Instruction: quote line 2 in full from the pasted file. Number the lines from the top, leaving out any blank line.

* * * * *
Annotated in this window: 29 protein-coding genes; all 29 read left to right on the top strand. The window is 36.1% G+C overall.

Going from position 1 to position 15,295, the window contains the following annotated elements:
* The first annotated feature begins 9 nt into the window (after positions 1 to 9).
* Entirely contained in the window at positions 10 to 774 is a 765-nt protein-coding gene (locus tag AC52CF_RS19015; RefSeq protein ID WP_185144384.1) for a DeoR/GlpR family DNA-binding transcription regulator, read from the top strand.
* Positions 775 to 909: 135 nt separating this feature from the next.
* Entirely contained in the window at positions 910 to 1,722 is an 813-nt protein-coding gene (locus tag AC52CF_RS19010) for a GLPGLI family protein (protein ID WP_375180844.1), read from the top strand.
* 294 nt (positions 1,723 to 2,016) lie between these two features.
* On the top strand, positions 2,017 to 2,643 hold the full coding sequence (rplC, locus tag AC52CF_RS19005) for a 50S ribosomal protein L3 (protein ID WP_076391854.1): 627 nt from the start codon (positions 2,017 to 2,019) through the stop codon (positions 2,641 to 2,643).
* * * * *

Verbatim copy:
Going from position 1 to position 15,295, the window contains the following annotated elements: